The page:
For quite some time now, I had been meaning to visit Lunuganga but it didn’t quite work out till earlier in April. Ever since I learnt that my favourite place in Colombo, Seema Malakaya meditation centre, was designed by Geoffrey Bawa, I have been interested in his other work around the country. I went on the tour of No 11, his Colombo residence. And, it was time for me to visit his first landscaping work, considered his masterpiece.
The country home of Geoffrey Bawa (1919 – 2003), Sri Lanka’s most renowned architect, was his first landscaping work which led him to his passion – architecture. After completing his law studies in England, he realized that it was not the career he wanted to pursue. After spending some years traveling around the world, he returned to Sri Lanka and bought an abandoned rubber estate in Bentota in 1947. He started landscaping the place and continued working on it till 1998, when his illness prevented him from doing further work.
The garden tours, at Lunuganga, allow the public to visit the place. For those ready to splurge a bit, one can stay overnight at one of the guest rooms at Geoffrey Bawa’s country home.
There are fixed time tours, and you simply need to be at the gate at the specified times for the tours, and ring the bell. One of the staff takes you to the ticket office just in front of the Glass House, one of the spaces that is rented out to overnight guests.
The tour starts from the Garden room, a beautiful space where Geoffrey Bawa kept his gardening tools as well as used to work from.
Close to the garden room was his studio, which was originally the chicken shed and the cow barn. The studio is also one of the spaces that one can stay overnight in.
From the terrace in front of the garden shed, one has a beautiful vista to look upon.
This was a spot that Bawa enjoyed dining from and there was a table with a bell adjacent to it. From this spot, not only did he have a view of the butterfly pool, but also the rice fields and the river beyond.
We walked down the stone steps to the butterfly pool and the water was very clear that day, they were beautifully reflecting the blue skies and the trees above them.
From the butterfly pool, we walked along the rice fields and came across a windmill, that is no longer used. In Bawa’s time, the windmill was used to power the motor of the well beneath. You can see the windmill and the well in the left corner of the photo below.
We walked up to the bank of the river, where during Bawa’s time, a boat could be taken to his little private island. Boat tours can now be taken by overnight guests at Lunuganga.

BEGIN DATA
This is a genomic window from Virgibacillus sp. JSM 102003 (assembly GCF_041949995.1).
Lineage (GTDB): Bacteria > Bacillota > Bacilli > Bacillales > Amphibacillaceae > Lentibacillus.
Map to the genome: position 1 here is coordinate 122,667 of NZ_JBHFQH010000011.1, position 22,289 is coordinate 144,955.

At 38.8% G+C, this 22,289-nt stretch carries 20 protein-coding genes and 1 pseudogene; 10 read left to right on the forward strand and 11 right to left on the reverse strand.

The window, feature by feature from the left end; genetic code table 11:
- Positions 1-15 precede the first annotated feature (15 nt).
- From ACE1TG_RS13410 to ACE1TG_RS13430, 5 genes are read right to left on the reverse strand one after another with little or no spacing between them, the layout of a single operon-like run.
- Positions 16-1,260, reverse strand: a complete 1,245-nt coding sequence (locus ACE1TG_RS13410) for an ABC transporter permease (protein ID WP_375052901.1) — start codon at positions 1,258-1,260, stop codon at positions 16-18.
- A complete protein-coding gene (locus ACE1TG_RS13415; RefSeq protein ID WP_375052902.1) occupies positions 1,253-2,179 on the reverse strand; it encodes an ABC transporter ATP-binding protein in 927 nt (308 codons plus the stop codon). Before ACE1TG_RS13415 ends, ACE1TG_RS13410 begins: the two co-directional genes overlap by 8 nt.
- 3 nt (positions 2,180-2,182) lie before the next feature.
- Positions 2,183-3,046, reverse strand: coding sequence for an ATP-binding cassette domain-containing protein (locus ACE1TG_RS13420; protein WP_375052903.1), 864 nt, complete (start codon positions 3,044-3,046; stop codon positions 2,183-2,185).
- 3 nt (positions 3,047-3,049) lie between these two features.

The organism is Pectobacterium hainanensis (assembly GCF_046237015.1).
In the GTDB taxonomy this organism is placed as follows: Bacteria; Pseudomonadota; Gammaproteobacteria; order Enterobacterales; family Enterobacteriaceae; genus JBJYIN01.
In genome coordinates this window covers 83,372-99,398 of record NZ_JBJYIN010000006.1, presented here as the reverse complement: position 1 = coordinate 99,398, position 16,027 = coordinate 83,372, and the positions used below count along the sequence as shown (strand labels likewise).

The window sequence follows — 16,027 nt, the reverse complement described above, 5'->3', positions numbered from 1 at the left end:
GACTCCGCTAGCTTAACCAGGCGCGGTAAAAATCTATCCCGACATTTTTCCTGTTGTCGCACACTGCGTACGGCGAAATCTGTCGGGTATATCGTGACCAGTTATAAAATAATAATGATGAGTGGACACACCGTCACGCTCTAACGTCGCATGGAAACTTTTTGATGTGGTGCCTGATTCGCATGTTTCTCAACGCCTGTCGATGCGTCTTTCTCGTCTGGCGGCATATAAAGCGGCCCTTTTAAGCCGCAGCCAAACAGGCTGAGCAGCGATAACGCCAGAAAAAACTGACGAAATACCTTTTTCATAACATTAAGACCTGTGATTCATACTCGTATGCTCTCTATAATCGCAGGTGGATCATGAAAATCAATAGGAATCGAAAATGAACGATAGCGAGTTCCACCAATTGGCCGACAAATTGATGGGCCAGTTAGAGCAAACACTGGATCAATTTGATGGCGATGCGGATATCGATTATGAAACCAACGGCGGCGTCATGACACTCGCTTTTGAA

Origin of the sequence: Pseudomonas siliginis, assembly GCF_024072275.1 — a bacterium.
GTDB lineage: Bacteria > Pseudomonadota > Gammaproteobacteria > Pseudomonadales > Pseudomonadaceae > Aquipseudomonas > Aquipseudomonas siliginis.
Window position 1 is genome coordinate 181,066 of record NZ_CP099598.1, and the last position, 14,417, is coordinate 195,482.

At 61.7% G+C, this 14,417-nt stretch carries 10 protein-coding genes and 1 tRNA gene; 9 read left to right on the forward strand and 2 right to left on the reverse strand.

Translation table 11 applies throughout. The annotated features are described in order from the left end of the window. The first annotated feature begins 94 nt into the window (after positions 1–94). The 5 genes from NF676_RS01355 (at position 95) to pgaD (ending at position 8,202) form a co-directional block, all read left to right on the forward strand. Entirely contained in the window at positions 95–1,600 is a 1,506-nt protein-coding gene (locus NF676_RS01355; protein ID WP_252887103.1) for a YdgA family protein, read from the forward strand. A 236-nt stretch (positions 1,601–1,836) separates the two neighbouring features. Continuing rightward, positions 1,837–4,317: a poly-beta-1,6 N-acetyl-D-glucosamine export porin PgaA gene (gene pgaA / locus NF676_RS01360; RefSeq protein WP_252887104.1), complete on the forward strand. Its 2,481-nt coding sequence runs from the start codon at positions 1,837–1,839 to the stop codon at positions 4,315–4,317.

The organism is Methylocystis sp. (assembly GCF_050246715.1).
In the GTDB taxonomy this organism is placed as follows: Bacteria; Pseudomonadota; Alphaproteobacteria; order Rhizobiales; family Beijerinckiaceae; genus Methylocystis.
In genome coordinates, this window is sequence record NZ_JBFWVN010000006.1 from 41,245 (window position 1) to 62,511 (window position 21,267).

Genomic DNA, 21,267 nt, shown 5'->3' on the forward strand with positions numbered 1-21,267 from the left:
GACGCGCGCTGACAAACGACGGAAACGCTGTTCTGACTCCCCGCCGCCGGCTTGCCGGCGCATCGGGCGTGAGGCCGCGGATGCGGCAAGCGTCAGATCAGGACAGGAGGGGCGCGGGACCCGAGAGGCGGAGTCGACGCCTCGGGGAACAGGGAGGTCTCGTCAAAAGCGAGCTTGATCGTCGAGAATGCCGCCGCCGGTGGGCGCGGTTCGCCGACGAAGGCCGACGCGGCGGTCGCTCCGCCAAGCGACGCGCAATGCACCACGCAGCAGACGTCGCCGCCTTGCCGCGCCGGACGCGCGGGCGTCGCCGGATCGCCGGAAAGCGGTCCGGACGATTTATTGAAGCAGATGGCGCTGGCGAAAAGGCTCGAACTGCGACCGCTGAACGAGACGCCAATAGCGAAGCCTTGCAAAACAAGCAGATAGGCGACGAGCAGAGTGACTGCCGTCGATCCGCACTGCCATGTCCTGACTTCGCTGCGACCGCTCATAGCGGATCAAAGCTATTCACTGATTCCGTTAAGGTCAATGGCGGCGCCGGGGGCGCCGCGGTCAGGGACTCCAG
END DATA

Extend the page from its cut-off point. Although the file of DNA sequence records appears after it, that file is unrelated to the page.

We came upon several benches placed at lovely spots, as well as alcoves that looked out on to beautiful views, while giving one privacy for reflection or a quiet read.
The main plantation house, which was where Geoffrey Bawa stayed at, had a view of the river on one side and a lovely frangipani tree and the cinnamon hill, on the other side.
The design of the exterior of the gatehouse, which is close to the row of hedges seen in the above photo of the cinnamon hill, reminded me of Bawa’s Colombo residence and which perhaps, he had worked on during the same time period. The gatehouse is also one of the spaces that is available for overnight guests.
Passing the gatehouse, we came across a little corridor. The guide opened a window in the passage, which he referred to as the ha-ha window, and pointed out the public road below cutting through the estate but which could not be seen from any part of the estate ground, though it was right between the hedges seen in the photo of the cinnamon hill.
We then passed a mural, that had been created by another of Bawa’s artist friends, and climbed cinnamon hill to its peak and the tree with the tempayan pot, that can be seen from the main house. This tree marks the spot where Bawa is buried and as per his wishes, there is no stone marking his resting place, except for the tempayan pot which one can see placed at different spots across the estate.
The cinnamon hill house is a house that Geoffrey Bawa had built for visiting friends and it is at the edge of the hill, overlooking the river. It is also now available for overnight guests but is a bit isolated from the main house and the rest of the estate so I am not sure, I would want to stay in this space were I an overnight guest.
We walked back to the main plantation house and walked up the steps to a tiny terrace that led us back to the ticket office.
We looked back one final time, from the terrace, at the view of cinnamon hill and Bawa’s resting place in the distance, before leaving Lunuganga. The place is certainly a labour of love and Bawa’s passion for landscaping can be clearly seen and experienced. I am glad that the Geoffrey Bawa Trust are maintaining this gem of a place very well.
Have you visited Lunuganga? If not, I would highly recommend visiting it next time you visit Bentota in Sri Lanka.
[Linking this post to Wanderful Wednesday and Faraway Files #27]